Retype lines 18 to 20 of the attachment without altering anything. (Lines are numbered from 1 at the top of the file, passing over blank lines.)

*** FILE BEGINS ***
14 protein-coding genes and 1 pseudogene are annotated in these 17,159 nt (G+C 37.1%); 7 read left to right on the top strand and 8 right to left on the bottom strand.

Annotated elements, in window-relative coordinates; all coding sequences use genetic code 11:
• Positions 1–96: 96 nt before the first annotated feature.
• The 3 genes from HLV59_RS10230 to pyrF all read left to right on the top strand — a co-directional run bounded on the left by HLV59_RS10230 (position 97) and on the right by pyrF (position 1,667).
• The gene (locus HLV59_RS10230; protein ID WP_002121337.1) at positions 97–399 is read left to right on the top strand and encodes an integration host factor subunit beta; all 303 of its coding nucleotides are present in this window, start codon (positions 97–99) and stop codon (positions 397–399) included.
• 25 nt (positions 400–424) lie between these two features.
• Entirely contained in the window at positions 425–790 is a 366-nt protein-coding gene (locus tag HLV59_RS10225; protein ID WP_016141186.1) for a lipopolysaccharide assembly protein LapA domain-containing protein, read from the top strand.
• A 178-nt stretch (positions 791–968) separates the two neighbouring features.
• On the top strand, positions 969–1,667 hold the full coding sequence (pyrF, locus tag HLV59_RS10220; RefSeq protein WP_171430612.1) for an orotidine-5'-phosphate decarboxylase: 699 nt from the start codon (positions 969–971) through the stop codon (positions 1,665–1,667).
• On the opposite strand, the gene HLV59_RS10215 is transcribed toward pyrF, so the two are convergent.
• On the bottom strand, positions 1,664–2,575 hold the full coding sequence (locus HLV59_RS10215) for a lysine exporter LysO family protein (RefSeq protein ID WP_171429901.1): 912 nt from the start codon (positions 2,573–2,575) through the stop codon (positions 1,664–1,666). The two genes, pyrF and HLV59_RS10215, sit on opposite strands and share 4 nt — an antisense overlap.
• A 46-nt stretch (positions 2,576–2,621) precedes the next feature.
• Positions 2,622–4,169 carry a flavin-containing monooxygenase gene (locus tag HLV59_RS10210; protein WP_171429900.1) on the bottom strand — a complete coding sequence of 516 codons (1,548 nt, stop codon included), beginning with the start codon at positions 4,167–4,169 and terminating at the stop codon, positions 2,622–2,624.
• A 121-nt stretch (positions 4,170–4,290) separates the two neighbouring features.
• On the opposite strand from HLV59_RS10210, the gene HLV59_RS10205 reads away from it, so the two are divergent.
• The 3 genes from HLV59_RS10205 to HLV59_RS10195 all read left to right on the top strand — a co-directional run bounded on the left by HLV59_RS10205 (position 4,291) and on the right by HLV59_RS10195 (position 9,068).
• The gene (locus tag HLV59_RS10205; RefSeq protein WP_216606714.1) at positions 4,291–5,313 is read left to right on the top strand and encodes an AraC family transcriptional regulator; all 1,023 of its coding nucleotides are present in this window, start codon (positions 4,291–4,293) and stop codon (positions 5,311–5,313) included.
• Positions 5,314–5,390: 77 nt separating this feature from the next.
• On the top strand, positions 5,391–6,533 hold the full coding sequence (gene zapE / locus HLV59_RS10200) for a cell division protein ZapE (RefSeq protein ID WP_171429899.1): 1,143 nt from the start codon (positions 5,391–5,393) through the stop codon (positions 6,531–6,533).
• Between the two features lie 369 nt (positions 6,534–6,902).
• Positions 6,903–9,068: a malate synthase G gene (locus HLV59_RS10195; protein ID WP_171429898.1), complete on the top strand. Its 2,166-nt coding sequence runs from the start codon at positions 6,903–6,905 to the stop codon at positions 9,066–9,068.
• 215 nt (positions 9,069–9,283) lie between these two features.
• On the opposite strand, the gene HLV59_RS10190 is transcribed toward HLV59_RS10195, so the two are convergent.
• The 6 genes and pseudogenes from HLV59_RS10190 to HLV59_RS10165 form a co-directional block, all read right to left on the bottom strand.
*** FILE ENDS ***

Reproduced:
• Positions 5,314–5,390: 77 nt separating this feature from the next.
• On the top strand, positions 5,391–6,533 hold the full coding sequence (gene zapE / locus HLV59_RS10200) for a cell division protein ZapE (RefSeq protein ID WP_171429899.1): 1,143 nt from the start codon (positions 5,391–5,393) through the stop codon (positions 6,531–6,533).
• Between the two features lie 369 nt (positions 6,534–6,902).